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Citing the ongoing coronavirus pandemic, Microsoft is putting non-security updates on pause for all Windows 10 and Windows Server users.
On March 10, Microsoft corporate vice-president, Yusuf Mehdi, proudly announced that more than a billion people were now using Windows 10. That was, it must be said, quite a landmark moment. Now this feels like another: citing the public health situation caused by the COVID-19 pandemic, Microsoft has confirmed it will pause the release of all optional cumulative updates from May 2020. This follows the lead of Google, which has already paused all Chrome releases until further notice and, indeed, Microsoft Edge, which has done the same.
In the video, new windows 10 design is indicated by the “Personalized for you” and “Designed for a new era” texts. The Start Menu will be having Teams, Word and Microsoft PowerPoint. In the new design a more circular shape of icons will be there instead of their current square design. The new icons will be aligned in line with the ones that were announced in last month by Microsoft. In the new update with the new icons the blue background for the tiles will turn darker in the Start Menu.
In a March 24th announcement, Microsoft said it had been evaluating the public health situation, and we understand this is impacting our customers. The challenges that users of all supported versions of Windows 10 and Windows Server are facing have led Microsoft to respond by “pausing all optional non-security releases,” with effect from May 2020. These are the cumulative updates to Windows that arrive in the second and third weeks of the month, after the big Patch Tuesday mandatory security updates have been released. Importantly, while these cumulative updates don’t impact upon the security of your Windows 10 installation, they do contain bug fixes that could be causing problems in day to day use.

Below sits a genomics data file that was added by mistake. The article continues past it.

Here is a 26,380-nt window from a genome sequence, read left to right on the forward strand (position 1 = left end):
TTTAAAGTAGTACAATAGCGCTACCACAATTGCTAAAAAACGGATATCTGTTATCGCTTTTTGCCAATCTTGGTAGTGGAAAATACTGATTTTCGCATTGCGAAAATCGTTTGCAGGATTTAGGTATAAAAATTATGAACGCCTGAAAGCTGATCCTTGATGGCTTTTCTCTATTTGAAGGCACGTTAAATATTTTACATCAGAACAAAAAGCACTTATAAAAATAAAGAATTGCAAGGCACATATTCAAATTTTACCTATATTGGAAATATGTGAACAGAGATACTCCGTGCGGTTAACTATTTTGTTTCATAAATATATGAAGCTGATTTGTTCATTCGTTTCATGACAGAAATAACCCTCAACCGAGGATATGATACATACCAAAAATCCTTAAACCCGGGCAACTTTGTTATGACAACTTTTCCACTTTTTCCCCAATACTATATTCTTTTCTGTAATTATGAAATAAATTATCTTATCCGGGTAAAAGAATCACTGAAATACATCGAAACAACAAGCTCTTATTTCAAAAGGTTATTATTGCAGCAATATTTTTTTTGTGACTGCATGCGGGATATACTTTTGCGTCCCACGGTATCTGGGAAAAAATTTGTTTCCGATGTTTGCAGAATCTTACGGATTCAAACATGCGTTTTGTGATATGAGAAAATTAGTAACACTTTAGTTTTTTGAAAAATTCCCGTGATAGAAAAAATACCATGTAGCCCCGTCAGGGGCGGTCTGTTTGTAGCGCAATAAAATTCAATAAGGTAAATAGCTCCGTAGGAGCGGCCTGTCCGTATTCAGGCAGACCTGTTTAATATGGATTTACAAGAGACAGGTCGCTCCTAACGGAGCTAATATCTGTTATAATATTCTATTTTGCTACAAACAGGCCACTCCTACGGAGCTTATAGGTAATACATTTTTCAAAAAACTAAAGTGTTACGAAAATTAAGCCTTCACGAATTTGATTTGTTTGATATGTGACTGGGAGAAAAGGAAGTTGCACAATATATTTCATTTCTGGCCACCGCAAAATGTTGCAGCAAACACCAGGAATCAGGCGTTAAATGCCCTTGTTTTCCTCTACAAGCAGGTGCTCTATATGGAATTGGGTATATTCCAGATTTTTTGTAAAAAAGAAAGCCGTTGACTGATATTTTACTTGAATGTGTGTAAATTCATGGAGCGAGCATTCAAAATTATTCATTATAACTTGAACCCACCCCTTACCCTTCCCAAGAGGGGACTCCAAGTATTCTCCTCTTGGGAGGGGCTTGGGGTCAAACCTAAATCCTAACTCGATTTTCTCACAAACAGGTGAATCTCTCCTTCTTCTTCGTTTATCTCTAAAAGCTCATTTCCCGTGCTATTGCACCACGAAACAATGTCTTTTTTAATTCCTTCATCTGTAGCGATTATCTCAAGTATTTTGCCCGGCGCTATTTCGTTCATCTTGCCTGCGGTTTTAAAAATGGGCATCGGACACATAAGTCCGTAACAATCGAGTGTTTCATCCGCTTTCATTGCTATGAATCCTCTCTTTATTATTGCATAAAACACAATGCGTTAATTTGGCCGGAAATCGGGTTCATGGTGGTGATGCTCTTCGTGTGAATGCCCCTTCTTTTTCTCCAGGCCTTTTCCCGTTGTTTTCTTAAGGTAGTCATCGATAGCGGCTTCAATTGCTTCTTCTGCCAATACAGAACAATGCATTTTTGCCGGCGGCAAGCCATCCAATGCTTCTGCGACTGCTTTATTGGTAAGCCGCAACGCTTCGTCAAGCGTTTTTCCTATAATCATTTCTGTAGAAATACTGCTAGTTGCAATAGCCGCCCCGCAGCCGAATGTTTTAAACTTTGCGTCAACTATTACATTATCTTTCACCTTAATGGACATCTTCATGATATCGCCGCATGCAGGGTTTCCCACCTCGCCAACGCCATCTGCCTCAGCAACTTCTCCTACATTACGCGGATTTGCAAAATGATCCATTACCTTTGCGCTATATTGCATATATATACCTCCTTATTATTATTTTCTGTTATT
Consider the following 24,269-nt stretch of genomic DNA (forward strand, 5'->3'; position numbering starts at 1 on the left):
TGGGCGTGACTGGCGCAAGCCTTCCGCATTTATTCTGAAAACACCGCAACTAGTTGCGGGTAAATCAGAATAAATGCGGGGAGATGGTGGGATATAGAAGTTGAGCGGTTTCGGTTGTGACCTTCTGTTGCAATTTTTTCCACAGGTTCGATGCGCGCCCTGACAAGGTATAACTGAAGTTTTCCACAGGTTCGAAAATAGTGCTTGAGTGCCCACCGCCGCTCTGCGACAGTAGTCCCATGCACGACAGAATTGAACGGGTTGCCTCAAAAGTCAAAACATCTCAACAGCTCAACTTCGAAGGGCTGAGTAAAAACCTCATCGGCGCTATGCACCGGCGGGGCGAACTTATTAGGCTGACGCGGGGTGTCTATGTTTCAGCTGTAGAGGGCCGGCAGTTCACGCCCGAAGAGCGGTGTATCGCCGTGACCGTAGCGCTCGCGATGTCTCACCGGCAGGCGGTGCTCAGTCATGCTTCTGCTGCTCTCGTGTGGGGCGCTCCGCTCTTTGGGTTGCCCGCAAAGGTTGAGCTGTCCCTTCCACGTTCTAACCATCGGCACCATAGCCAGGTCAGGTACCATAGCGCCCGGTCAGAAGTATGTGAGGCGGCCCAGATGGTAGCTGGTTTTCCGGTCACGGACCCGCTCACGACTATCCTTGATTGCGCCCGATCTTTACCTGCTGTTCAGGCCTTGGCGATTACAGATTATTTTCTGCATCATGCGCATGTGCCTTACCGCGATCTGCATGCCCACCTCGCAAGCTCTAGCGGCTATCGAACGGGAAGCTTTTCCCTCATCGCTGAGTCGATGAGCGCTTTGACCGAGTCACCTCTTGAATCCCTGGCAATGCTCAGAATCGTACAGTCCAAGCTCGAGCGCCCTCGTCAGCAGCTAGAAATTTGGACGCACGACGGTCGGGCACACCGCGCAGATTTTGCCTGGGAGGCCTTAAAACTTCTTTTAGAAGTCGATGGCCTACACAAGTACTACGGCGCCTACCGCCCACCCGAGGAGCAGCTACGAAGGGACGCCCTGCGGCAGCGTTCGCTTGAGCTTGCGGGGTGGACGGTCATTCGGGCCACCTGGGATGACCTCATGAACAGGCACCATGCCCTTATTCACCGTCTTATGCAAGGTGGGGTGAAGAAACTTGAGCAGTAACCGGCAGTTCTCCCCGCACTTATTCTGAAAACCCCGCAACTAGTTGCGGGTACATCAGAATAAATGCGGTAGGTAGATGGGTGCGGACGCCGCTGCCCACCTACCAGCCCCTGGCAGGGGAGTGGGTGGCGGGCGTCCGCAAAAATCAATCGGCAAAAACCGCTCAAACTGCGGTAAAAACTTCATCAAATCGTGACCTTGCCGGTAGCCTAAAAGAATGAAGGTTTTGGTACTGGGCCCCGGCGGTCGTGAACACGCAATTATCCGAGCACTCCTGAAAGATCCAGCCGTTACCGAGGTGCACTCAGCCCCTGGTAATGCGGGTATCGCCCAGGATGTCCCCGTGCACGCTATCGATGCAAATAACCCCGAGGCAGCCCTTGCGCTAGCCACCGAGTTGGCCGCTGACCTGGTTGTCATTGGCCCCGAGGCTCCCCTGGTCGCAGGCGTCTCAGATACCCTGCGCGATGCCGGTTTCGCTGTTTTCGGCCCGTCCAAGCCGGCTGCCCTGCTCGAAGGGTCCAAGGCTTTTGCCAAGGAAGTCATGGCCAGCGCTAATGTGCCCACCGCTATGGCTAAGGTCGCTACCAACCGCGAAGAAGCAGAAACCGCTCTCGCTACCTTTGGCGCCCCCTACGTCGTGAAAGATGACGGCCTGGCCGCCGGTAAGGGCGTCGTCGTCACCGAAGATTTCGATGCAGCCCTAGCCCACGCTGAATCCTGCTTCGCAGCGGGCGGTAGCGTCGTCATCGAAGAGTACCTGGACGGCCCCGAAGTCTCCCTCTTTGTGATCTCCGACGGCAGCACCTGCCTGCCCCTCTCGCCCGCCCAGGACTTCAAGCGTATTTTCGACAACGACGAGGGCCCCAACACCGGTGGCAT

Microsoft said that there would be no change to the monthly security updates, which will continue as planned to ensure business continuity and to keep our customers protected and productive.
So, what does all of this actually mean? Essentially what Microsoft is doing here is prioritizing its resources by ensuring that security fixes come first, and that’s both understandable and welcome. There will be no change to the process of issuing out-of-band emergency updates, such as was the case with the SMBGhost vulnerability earlier this month. Of course, how Microsoft arrives at the decision of what should get an emergency update is debatable. There’s a critical vulnerability impacting Windows 10 users that is currently being exploited in the wild, and there’s no fix available nor does it look likely there will be one before the next Patch Tuesday.
Although the software bugs that are usually fixed in the cumulative updates, known as “C” and “D” updates in internal Microsoft parlance, usually get rolled into the next mandatory Patch Tuesday run, it does mean that there will be delays in sorting out those annoying Windows bugs for the time being.